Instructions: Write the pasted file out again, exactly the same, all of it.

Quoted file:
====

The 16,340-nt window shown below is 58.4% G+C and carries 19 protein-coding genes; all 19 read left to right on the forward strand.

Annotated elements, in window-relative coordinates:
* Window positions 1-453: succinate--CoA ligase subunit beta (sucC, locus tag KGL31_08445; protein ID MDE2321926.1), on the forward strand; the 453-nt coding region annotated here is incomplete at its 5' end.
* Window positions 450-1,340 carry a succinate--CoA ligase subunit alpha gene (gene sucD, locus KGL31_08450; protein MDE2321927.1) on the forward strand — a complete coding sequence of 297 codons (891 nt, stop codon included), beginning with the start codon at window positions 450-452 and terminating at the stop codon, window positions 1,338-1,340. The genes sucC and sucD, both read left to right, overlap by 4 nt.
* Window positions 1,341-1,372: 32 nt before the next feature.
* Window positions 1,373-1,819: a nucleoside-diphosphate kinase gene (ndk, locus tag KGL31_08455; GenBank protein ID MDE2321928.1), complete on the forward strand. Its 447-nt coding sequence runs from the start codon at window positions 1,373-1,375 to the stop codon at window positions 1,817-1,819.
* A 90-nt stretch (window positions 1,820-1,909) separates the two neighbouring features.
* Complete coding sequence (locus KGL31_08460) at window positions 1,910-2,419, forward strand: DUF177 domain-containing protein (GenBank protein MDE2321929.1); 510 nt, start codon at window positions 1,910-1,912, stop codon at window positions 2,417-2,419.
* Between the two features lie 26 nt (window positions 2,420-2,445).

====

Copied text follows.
The 16,340-nt window shown below is 58.4% G+C and carries 19 protein-coding genes; all 19 read left to right on the forward strand.

Annotated elements, in window-relative coordinates:
* Window positions 1-453: succinate--CoA ligase subunit beta (sucC, locus tag KGL31_08445; protein ID MDE2321926.1), on the forward strand; the 453-nt coding region annotated here is incomplete at its 5' end.
* Window positions 450-1,340 carry a succinate--CoA ligase subunit alpha gene (gene sucD, locus KGL31_08450; protein MDE2321927.1) on the forward strand — a complete coding sequence of 297 codons (891 nt, stop codon included), beginning with the start codon at window positions 450-452 and terminating at the stop codon, window positions 1,338-1,340. The genes sucC and sucD, both read left to right, overlap by 4 nt.
* Window positions 1,341-1,372: 32 nt before the next feature.
* Window positions 1,373-1,819: a nucleoside-diphosphate kinase gene (ndk, locus tag KGL31_08455; GenBank protein ID MDE2321928.1), complete on the forward strand. Its 447-nt coding sequence runs from the start codon at window positions 1,373-1,375 to the stop codon at window positions 1,817-1,819.
* A 90-nt stretch (window positions 1,820-1,909) separates the two neighbouring features.
* Complete coding sequence (locus KGL31_08460) at window positions 1,910-2,419, forward strand: DUF177 domain-containing protein (GenBank protein MDE2321929.1); 510 nt, start codon at window positions 1,910-1,912, stop codon at window positions 2,417-2,419.
* Between the two features lie 26 nt (window positions 2,420-2,445).